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Trayvon Martin Shooting


A six-woman jury in Sanford, Florida, found George Zimmerman not guilty in the shooting death of 17-year-old Trayvon Martin.

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(CNN) – Leaders at the nation’s oldest civil rights organization have spoken with senior members of U.S. Attorney General Eric Holder’s team at the Justice Department about pursuing federal civil rights charges against George Zimmerman, NAACP president Ben Jealous said Sunday, though Holder himself has noted the high bar for establishing a hate crime.


NAACP president Ben Jealous on “State of the Union” Sunday (Courtesy CNN)

Speaking to chief political correspondent Candy Crowley on CNN’s “State of the Union,” Jealous said he hadn’t yet spoken with Holder himself, but that in conversations with Justice Department officials, he had pressed the federal government to continue investigating the death of unarmed teenager Trayvon Martin.

“We are glad what they began months back continues, which is a serious reviewing of everything that came out in this case, everything that was known before this case,” Jealous said.

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OAKLAND, Calif. (KTLA) –  Protesters broke windows and started a series of fires on Saturday night in Oakland following the acquittal of George Zimmerman, police said.

Occupy Oakland organized the gathering over Twitter, and encouraged protesters to wear hoodies, as Trayvon Martin did when he was shot to death by Zimmerman.

Shortly after the verdict was read, the group tweeted: “#hoodiesup. OGP @ 10 pm tonight. Bring ur hoodie.”

At least 100 people showed up for the rally in downtown Oakland.  While it began peacefully, some people in the crowd started breaking windows, vandalizing cars, and spray painting buildings.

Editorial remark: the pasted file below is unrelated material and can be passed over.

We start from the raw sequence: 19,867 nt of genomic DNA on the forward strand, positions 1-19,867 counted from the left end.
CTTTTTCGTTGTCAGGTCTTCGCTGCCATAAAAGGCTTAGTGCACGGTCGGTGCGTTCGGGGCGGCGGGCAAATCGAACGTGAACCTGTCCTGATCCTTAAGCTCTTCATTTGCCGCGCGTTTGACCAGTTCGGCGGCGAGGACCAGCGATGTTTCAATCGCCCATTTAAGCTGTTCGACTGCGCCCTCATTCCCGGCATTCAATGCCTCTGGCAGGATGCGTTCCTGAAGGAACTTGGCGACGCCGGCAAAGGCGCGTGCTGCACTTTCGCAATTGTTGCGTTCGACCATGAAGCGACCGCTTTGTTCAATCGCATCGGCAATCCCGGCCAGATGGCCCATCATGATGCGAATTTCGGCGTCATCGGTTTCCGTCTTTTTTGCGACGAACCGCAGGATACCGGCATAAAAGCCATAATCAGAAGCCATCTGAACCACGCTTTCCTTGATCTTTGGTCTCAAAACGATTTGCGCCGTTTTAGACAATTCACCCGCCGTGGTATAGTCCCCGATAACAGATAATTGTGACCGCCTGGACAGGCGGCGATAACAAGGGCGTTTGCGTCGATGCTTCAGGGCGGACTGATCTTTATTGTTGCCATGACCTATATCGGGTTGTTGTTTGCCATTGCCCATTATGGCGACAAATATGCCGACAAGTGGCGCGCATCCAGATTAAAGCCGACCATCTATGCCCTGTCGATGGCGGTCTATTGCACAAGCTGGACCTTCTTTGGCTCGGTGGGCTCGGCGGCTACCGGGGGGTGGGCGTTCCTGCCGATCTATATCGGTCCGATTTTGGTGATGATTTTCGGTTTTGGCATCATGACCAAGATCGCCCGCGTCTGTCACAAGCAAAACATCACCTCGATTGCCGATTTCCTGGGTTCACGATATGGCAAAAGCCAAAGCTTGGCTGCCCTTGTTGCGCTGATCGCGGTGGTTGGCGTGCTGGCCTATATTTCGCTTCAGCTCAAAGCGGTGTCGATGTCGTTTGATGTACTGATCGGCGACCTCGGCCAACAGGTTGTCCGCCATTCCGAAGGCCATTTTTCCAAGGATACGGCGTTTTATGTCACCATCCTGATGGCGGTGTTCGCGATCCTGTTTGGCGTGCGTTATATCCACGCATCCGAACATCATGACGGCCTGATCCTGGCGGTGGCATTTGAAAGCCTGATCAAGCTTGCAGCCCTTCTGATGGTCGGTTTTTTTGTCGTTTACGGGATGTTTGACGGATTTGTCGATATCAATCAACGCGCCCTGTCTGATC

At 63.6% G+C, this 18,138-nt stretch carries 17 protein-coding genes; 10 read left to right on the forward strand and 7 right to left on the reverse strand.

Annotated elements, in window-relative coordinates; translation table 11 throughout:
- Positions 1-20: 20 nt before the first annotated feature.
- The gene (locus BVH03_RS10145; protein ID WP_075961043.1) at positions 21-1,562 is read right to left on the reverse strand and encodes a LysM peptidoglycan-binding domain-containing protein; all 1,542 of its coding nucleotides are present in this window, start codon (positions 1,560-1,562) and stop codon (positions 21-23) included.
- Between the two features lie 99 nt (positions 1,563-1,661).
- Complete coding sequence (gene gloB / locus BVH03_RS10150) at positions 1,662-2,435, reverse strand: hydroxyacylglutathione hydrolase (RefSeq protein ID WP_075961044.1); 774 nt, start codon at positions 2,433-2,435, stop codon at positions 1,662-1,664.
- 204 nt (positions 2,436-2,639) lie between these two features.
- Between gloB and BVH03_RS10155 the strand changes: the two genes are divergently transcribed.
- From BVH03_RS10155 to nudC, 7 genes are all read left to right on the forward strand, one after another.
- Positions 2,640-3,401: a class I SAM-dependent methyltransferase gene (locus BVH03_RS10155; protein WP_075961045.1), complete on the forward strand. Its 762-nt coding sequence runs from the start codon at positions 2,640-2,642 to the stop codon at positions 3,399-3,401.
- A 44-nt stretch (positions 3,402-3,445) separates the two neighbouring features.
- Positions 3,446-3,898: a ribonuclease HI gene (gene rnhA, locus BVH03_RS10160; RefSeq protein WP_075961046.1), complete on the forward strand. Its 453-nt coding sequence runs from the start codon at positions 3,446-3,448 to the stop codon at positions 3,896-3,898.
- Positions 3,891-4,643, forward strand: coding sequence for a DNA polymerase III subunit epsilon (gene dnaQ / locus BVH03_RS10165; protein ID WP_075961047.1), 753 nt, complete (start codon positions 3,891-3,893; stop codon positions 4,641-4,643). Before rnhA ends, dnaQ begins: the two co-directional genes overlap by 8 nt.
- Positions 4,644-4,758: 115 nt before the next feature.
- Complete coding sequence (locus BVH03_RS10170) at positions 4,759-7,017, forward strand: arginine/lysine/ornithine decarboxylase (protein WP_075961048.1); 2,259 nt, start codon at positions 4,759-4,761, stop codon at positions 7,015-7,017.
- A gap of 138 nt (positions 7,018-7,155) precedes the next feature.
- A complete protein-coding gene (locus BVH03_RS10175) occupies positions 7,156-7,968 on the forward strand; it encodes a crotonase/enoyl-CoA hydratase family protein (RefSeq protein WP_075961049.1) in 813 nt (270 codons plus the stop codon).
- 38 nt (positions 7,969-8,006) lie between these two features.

A female photographer from KTVU television suffered minor injuries and her camera was broken.

The Oakland Tribune also reported several windows at its downtown offices were broken, and one of the paper’s photographers describe the scene as being “tense.”

No arrests were made, according to local media reports.

Early Sunday morning Occupy Oakland posted several more tweets about the protest.

“What happened in #Oakland tonight was not just about #TrayvonMartin. It was also about #OscarGrant, #RaheimBrown, #AlanBlueford @OaklandElle.

“Calm down, twitter. A few broken windows in #Oakland is not a #riot, its a dance party. #RipTrayvonMartin #JusticeForTrayvon,” the group tweeted.

Occupy Oakland planned another rally on Sunday at 4 p.m.

A jury of six women returned the not guilty verdict Saturday evening after more than 16 hours of deliberations over two days.

Zimmerman was charged with second-degree murder, but the jury had the option of finding him guilty of the lesser charge of manslaughter.

LOS ANGELES (KTLA) – Criminal defense attorney Alison Triessl visited KTLA on Sunday morning to offer insight into the not guilty verdict in George Zimmerman’s murder trial.

Triessl, who created the website Wild About Trial, called the jury’s decision “predictable.”

“The prosecution started out really strong,” she said.

But Triessl felt the prosecution’s case began to unravel over time.